North is at the top in the photo. This is the Monte di Verna plain just a mile to the SW of Caiazzo, north of Naples and Caserta. The clump of buildings in the middle is a modern dairy processing facility. The tell me that whatever is left of the old Bourbon Pheasant Grounds is the small building shown in the insert (the photo is from c. 1970) and is somewhere on the premises of this facility. The river running below the diary plant is the Volturno. The plant is still called the Fagianeria --Pheasant Grounds.
Royal Palace Capodimonte
Royal Palace Portici
Royal Palace Caserta
villa d'Elboeuf in Portici
Palazzo d'Avalos Procida
Casino del Fusaro
Palace at Quisisana
Demanio di Calvi
One of the most interestings sights/sites in Caiazzo is the Roman cistern beneath what is now Piazza Giuseppe Verdi. The cistern is dateable to the 2nd century AD. It is a rectangular brick construction mounted by a barrel vault. It measures 23 x 4 meters—AND—you can visit it! Not independently, of course; you have to call city hall and get permission, but you can do it. As a matter of fact, I have a friend who did it. He runs the Napoli Underground website and the story of his adventure is on that site in English translation (by Yours Truly) at this link. There is more photography, as well.
update: April 5, 2016
Cyclopean walls - As noted in this entry on Fiuggi:
The history of the towns in Ciociaria go back much further than the Middle Ages, however— even further back than the Romans. Many medieval structures, such as the cathedral of Anagni, are built on the very sites of ancient structures built by pre-Roman Italic peoples, such as the Hernici or the Volsci. The megalithic walls of Fiorentini, for example, are from the fourth century, b.c.; they are still well-preserved and intact for virtually the entire perimeter of the city and look as sturdy today as when their Italic masons, the Hernici, built them. In Alatri, the ancient acropolis contains the best preserved example of pre-Roman "Cyclopean" —gigantic— walls anywhere in Italy. On the remnants of that acropolis now rises the Cathedral of Alatri. Moving on to Arpino, one finds a town which, according to legend, was founded by Saturn, himself!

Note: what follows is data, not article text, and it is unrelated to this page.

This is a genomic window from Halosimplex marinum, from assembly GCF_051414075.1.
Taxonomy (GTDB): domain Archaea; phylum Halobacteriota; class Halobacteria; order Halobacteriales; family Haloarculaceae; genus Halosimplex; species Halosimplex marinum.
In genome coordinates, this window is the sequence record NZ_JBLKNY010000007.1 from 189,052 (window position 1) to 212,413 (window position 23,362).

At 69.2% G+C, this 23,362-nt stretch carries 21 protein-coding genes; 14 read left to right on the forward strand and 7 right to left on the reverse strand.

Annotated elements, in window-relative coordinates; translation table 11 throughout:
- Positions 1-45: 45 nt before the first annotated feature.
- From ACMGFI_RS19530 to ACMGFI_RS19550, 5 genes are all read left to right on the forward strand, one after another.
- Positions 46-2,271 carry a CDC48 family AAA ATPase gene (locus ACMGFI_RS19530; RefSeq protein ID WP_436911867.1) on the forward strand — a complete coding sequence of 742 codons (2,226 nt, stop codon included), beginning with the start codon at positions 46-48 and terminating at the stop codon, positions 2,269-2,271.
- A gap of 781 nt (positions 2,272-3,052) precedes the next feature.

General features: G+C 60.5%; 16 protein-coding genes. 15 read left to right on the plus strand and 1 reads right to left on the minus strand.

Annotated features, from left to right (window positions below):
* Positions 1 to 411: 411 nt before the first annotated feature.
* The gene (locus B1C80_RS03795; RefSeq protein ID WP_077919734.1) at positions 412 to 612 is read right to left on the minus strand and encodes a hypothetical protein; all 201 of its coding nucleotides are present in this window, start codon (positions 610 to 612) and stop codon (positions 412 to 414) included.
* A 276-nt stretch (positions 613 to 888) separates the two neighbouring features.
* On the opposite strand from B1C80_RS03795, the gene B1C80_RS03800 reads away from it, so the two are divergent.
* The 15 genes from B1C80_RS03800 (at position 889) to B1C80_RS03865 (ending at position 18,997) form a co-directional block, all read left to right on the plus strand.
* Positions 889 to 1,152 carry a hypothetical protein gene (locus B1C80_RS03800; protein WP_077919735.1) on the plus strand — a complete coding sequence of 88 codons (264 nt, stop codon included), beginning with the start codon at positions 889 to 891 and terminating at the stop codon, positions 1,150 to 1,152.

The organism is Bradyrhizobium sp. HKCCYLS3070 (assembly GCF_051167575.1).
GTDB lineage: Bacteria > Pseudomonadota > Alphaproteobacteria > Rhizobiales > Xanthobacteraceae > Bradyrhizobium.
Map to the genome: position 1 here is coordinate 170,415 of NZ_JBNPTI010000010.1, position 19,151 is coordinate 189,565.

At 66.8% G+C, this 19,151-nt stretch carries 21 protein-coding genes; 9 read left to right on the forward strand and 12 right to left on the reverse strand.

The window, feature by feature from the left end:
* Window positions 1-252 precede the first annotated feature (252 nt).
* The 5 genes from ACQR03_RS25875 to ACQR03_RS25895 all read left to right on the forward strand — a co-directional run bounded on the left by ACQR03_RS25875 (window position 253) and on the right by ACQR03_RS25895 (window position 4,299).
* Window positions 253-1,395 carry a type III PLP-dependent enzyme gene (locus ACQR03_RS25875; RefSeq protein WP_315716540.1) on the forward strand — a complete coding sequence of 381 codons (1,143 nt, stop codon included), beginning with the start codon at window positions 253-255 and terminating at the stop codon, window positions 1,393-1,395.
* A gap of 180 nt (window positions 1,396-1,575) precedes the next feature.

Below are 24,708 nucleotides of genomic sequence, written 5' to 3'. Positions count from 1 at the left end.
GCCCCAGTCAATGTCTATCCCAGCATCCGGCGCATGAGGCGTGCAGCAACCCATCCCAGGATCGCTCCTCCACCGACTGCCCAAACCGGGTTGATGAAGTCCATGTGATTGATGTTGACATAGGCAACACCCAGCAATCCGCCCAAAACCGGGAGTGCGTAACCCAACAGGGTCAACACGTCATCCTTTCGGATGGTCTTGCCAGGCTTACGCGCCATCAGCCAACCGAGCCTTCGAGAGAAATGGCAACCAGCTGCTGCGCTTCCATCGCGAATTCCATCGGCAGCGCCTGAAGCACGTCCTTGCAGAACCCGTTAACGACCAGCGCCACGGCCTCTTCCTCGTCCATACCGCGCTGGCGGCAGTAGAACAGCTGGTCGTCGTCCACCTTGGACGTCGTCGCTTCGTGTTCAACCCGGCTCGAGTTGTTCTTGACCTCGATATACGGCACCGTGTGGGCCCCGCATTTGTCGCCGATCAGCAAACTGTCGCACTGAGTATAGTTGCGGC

These remnants of pre-Roman Italy are found in many places on the peninsula, including Caiazzo. (See Cyclopean in the main index). Caizzo is in the Volturno river valley just below the Monti Trebulani (alias the Colli Caprensi), a massif in the heart of the province of Caserta. It is separated by that valley from the larger Matese massif and the main chain of the Campanian Apennines. It is karst country (caves, stalactites, underwater currents) and very good hiking and exploring for cavers. But there are also the overgrown ruins of the Cyclopean wall (photo, above, right) that presumably surrounded a pre-Roman settlement of the Oscan-Samnites. Even more mysterious is the lettering on one of the stones.
photos in bottom section: courtesy of Napoli Underground